This captures the widely-held notion that the depth and liquidity of U. Treasuries, is key in consolidating the role of the U. In our baseline model, entry is exogenous. G, we extend the model to allow for endogenous entry.
Foreign Holdings of U.S. Treasuries and U.S. Treasury Yields
We have in mind the various costs and delays in acquiring a reputation for sound policy. In practice, this could involve resisting the pressure to devalue in times of crisis at a potentially large economic cost. Furthermore, the opportunities to demonstrate good behavior to boost reputation might be very infrequent. The consequence is that the reserve currency market could have the characteristics of a natural monopoly with large fixed costs and low variable costs.
Entry costs must be recouped with a share of future total monopoly rents, and these might be too small to sustain entry by a large number of issuers. This line of explanation offers yet another rationale for the historically high concentration of the reserve currency market and for its limited contestability. It also offers another perspective on the endogenous emergence of a hegemon. Indeed, to the extent that the entry cost is sunk, the identity of the hegemon say, the United States at present could to some extent be the result of a historical accident through a form of first-mover advantage.
A reserve country that was at some point in the past in a dominant position on fundamental grounds, preserves its central position simply because it is already present in the market. This might impart persistence and lock-in effects to reserve currency status. One avenue to mitigate the Triffin dilemma and the associated instability of the IMS is to introduce policies that reduce the demand for reserve assets.
In their most recent incarnation, they have included swap lines among central banks, credit lines by the IMF as a LoLR, and international reserve sharing agreements such as the Chiang Mai initiative.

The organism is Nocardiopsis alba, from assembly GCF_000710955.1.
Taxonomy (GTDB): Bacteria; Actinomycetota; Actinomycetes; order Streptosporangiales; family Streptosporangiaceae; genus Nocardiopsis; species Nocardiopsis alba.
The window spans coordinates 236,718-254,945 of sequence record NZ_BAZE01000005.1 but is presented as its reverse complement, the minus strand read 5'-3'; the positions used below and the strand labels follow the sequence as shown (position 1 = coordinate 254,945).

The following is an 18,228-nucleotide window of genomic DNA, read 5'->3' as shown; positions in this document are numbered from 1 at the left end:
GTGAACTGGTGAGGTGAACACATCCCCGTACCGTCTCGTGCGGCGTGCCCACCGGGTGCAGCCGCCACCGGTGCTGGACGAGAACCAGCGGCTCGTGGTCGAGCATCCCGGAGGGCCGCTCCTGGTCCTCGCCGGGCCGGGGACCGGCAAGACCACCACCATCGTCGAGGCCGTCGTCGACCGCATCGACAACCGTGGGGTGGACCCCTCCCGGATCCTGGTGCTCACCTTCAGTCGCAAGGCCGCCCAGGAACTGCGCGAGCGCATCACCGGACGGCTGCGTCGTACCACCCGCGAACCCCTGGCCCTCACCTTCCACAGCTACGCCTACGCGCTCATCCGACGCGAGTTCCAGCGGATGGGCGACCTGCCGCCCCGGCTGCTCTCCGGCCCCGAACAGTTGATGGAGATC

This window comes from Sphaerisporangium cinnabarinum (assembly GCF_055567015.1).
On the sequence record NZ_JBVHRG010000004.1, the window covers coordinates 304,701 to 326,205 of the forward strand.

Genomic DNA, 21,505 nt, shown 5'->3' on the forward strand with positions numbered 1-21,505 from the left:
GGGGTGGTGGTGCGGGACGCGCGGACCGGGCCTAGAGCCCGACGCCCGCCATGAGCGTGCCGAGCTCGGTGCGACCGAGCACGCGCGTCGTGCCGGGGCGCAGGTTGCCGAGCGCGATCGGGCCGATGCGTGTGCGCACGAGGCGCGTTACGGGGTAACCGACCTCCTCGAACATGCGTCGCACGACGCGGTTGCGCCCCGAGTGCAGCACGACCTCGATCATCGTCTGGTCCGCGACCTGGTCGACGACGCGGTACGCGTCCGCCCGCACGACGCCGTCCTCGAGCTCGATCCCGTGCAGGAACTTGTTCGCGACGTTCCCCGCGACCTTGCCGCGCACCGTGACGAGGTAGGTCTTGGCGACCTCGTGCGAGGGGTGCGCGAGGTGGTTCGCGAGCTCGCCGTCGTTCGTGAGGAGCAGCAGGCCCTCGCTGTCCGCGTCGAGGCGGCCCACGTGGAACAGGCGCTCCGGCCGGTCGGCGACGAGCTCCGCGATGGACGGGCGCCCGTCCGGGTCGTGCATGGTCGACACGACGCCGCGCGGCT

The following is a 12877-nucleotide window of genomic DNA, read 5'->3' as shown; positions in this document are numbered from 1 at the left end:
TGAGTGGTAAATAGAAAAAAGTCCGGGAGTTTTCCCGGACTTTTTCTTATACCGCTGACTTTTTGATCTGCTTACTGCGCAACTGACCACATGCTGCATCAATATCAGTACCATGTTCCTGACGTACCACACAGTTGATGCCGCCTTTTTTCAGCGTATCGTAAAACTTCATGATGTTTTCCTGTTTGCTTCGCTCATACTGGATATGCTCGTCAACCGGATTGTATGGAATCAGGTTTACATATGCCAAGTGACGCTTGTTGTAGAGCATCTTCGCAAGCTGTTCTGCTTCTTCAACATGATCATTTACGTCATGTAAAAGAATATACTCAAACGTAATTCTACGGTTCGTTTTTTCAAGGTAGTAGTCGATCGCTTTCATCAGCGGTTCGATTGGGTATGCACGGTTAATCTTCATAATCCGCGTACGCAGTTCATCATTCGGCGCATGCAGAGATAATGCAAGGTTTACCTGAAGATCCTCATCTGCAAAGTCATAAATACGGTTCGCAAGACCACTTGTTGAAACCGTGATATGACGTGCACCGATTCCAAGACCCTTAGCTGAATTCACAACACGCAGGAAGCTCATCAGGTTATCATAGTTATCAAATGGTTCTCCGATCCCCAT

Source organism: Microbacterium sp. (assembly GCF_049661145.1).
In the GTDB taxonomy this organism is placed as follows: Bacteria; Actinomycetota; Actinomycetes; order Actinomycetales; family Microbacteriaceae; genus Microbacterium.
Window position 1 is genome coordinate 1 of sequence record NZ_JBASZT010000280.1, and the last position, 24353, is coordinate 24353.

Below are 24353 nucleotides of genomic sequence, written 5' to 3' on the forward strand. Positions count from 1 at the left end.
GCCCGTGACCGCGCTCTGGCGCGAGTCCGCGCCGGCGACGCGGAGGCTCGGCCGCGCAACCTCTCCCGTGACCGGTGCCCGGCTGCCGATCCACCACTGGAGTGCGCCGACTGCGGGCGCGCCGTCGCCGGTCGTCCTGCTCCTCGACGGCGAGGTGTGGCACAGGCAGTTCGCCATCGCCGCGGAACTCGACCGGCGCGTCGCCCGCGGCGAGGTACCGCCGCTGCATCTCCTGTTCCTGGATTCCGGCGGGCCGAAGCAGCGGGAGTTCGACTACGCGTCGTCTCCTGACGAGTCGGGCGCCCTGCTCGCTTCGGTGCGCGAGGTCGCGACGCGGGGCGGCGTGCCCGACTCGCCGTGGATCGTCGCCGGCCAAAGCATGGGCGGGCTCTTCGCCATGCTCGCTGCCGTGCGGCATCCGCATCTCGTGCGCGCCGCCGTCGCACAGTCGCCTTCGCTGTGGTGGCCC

H, we augment our framework to make sense of these global financial safety net proposals. We assume that each of the many countries in RoW faces idiosyncratic shocks.
We also assume that risk aversion increases with the amount of risk faced by individual investors. This captures a form of precautionary saving motive whereby higher idiosyncratic risk leads to a higher demand for reserve assets.
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A risk-sharing arrangement between RoW countries mitigates the impact of idiosyncratic shocks and tilts portfolios away from reserve assets. Over and above its immediate idiosyncratic risk-sharing benefits, such an arrangement is beneficial because it reduces the demand for reserve assets, lowers the pressure for the hegemon to stretch itself by issuing in the instability zone and exposing itself to a confidence crisis, and mitigates the Triffin dilemma.
We have provided a simple and tractable framework for understanding the IMS. The framework helps rationalize a number of historical episodes, including the emergence and collapse of the gold-exchange standard in the s, the emergence and collapse of the Bretton Woods system, the recessionary forces associated with gold-exchange standards, and the role of the United States as a hegemon in the current floating exchange rate system.